Acne vulgaris; Cystic acne; Pimples; Zits
Acne is a skin condition that causes pimples or "zits." Whiteheads, blackheads, and red, inflamed patches of skin (such as cysts) may develop.
Acne occurs when tiny holes on the surface of the skin become clogged. These holes are called pores.
Acne is most common in teenagers, but anyone can get acne, even babies. The problem tends to run in families.
Some things that may trigger acne include:
Research does not show that chocolate, nuts, and greasy foods cause acne. However, diets high in refined sugars or dairy products may be related to acne in some people, but this connection is controversial.
Acne commonly appears on the face and shoulders. It may also occur on the trunk, arms, legs, and buttocks. Skin changes include:
Your health care provider can diagnose acne by looking at your skin. Testing is not needed in most cases. Bacterial culture may be performed with certain patterns of acne or to rule out infection if large pus bumps persist.
Steps you can take to help your acne:
What NOT to do:
If these steps do not clear up the blemishes, try over-the-counter acne medicines that you apply to your skin. Follow the directions carefully and apply these products sparingly.
A small amount of sun exposure may improve acne slightly, but tanning mostly hides the acne. Too much exposure to sunlight or ultraviolet rays is not recommended because it increases the risk for wrinkles and skin cancer.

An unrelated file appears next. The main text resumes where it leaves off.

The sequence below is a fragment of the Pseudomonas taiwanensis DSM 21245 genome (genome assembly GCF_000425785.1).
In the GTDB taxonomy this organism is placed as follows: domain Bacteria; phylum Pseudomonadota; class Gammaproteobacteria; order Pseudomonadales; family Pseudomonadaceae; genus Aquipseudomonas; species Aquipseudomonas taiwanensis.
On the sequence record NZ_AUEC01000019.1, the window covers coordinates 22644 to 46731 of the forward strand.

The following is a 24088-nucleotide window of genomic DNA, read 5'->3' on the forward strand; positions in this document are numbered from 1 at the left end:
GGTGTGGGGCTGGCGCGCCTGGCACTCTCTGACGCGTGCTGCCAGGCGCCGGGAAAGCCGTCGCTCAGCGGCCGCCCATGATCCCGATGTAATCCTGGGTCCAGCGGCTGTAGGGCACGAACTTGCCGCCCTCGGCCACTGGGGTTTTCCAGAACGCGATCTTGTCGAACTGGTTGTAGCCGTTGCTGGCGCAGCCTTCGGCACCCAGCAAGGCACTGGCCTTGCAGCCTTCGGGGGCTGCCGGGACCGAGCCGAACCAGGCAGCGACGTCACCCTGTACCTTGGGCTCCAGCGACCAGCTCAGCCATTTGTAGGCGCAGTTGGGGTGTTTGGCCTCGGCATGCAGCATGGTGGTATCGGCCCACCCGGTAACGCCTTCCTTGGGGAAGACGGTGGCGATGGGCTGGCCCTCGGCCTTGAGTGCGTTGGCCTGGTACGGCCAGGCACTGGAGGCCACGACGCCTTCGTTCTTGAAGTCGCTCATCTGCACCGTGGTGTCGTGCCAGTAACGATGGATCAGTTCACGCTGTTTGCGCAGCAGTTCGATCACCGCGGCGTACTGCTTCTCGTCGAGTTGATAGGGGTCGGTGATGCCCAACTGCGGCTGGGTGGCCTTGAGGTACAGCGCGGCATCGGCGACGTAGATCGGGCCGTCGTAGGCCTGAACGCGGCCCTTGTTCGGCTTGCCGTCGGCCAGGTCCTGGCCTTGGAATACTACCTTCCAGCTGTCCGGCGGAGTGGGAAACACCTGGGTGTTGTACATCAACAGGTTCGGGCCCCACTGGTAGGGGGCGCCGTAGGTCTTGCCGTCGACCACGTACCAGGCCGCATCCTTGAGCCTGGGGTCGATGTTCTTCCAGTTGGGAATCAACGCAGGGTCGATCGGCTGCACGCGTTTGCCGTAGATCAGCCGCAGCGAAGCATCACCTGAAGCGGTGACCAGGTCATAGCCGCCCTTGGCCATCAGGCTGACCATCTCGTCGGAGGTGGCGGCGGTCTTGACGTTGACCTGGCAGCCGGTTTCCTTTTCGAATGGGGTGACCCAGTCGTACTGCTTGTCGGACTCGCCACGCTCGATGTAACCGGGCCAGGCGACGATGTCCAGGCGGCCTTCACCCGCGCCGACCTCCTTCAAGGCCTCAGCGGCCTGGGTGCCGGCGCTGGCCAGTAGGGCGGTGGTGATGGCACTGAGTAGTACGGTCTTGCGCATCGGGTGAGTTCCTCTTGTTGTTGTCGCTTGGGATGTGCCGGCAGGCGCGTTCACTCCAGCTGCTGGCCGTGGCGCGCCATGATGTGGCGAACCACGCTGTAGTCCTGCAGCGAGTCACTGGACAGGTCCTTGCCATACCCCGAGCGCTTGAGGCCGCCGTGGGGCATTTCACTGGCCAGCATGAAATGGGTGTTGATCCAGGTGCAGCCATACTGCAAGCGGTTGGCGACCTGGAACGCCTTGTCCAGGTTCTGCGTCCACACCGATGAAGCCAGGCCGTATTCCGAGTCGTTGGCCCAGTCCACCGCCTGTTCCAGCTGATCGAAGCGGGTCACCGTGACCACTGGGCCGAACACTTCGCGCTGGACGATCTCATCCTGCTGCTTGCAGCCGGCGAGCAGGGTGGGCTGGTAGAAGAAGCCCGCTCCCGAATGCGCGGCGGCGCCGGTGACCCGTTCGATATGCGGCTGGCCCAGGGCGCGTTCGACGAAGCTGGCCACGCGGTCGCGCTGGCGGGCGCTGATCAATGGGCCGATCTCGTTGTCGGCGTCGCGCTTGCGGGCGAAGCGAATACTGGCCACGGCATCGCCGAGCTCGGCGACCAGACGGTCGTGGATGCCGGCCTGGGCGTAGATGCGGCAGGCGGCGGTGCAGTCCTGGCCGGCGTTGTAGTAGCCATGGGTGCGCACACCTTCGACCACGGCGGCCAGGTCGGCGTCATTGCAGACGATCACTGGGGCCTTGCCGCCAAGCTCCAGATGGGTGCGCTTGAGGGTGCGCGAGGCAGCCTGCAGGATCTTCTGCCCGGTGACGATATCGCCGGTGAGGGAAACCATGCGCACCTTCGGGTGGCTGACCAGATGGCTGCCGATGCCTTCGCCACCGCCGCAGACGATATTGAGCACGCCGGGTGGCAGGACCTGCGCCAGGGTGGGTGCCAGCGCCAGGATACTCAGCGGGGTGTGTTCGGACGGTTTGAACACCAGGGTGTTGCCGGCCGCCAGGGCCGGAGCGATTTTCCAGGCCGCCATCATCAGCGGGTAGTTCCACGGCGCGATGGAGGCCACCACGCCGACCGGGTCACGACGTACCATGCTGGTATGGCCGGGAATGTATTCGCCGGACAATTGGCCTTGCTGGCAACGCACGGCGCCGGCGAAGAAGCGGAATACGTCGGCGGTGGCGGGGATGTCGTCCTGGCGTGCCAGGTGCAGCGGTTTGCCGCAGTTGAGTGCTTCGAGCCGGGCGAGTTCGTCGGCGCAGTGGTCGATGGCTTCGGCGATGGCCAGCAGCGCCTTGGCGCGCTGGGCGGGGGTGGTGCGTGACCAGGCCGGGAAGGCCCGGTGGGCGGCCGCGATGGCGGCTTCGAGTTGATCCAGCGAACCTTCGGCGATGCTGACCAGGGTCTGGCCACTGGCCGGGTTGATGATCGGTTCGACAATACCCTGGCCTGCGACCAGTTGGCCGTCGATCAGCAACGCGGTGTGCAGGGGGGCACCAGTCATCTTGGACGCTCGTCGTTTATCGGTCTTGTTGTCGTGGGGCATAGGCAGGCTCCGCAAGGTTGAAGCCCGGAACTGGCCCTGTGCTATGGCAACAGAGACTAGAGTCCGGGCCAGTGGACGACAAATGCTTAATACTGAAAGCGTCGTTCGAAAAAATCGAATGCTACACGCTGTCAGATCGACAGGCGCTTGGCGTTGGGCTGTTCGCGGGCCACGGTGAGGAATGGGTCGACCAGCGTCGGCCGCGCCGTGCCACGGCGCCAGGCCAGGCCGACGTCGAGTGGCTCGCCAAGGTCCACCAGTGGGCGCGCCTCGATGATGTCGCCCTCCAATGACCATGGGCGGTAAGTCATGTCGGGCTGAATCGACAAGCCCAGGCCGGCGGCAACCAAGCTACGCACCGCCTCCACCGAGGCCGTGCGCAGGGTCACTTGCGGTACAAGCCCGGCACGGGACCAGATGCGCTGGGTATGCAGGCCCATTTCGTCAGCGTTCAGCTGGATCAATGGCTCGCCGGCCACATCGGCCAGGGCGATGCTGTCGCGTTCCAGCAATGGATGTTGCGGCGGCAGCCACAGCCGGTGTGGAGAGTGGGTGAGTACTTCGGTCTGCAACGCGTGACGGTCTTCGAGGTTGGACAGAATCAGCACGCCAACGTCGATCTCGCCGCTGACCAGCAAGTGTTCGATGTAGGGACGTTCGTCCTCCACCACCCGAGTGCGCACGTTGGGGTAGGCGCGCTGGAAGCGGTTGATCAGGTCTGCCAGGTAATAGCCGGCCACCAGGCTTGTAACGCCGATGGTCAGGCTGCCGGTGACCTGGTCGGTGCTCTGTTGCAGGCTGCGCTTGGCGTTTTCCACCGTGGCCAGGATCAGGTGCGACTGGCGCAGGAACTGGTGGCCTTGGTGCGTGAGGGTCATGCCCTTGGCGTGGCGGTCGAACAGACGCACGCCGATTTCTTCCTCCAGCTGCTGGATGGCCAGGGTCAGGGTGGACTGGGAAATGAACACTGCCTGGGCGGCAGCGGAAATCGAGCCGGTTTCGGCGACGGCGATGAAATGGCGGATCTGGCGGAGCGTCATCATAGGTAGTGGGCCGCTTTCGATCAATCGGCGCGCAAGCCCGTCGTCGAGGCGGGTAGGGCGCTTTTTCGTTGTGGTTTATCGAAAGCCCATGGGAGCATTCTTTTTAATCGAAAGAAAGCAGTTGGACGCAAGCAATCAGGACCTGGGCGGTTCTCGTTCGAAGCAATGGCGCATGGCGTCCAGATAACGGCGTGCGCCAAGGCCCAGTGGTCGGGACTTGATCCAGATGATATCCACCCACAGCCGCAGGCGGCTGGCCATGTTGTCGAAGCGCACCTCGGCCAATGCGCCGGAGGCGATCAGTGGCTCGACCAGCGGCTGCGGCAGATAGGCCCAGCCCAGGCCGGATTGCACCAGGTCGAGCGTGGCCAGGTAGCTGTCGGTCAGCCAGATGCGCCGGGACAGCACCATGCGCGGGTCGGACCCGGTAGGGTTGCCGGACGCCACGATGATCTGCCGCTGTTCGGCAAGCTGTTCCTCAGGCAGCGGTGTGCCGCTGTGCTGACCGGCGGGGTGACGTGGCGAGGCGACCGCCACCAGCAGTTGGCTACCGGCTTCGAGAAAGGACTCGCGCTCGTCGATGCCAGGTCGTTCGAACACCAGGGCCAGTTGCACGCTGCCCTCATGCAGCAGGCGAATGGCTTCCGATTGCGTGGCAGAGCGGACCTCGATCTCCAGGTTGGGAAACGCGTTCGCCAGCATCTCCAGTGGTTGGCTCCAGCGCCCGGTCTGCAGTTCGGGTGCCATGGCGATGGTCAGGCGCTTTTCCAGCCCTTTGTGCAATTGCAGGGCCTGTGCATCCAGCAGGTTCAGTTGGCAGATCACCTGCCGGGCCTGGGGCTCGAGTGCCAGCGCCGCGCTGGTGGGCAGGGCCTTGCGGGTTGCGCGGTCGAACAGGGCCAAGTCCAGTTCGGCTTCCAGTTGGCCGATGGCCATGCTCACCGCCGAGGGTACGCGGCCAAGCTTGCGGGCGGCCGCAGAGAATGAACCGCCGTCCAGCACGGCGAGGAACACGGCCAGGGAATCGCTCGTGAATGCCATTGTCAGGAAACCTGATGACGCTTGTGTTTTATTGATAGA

MEDICINES FROM YOUR HEALTH CARE PROVIDER
If pimples are still a problem, a provider can prescribe stronger medicines and discuss other options with you.
Antibiotics may help some people with acne:
Creams or gels applied to the skin may be prescribed:
For women whose acne is caused or made worse by hormones:
Minor procedures or treatments may also be helpful:
People who have cystic acne and scarring may try a medicine called isotretinoin. You will be watched closely when taking this medicine because of its side effects.
Pregnant women should NOT take isotretinoin, because it causes severe birth defects.
Most of the time, acne goes away after the teenage years, but it may last into middle age. The condition often responds well to treatment, but responses may take 6 to 8 weeks, and acne may flare up from time to time.
Scarring may occur if severe acne is not treated. Some people become very depressed if acne is not treated.
Call your provider if:
If your baby has acne, call the baby's provider if acne does not clear up on its own within 3 months.
Gehris RP. Dermatology. In: Zitelli, BJ, McIntire SC, Nowalk AJ, eds. Zitelli and Davis' Atlas of Pediatric Physical Diagnosis. 7th ed. Philadelphia, PA: Elsevier; 2018:chap 8.
Habif TP. Acne, roacea, and related disorders. In: Habif TP, ed. Clinical Dermatology. 6th ed. St Louis, MO: Elsevier Saunders; 2016:chap 7.
James WD, Elston DM, Treat JR, Rosenbach MA, Neuhaus IM. Acne. In: James WD, Elston DM, Treat JR, Rosenbach MA, Neuhaus IM, eds. Andrews' Diseases of the Skin: Clinical Dermatology. 13th ed. Philadelphia, PA: Elsevier; 2020:chap 13.
Kim WE. Acne. In: Kliegman RM, St. Geme JW, Blum NJ, Shah SS, Tasker RC, Wilson KM,, eds. Nelson Textbook of Pediatrics. 21st ed. Philadelphia, PA: Elsevier; 2020:chap 689.BACK TO TOP
Review Date: 7/12/2019
Reviewed By: Michael Lehrer, MD, Clinical Associate Professor, Department of Dermatology, University of Pennsylvania Medical Center, Philadelphia, PA. Review provided by VeriMed Healthcare Network. Also reviewed by David Zieve, MD, MHA, Medical Director, Brenda Conaway, Editorial Director, and the A.D.A.M. Editorial team.
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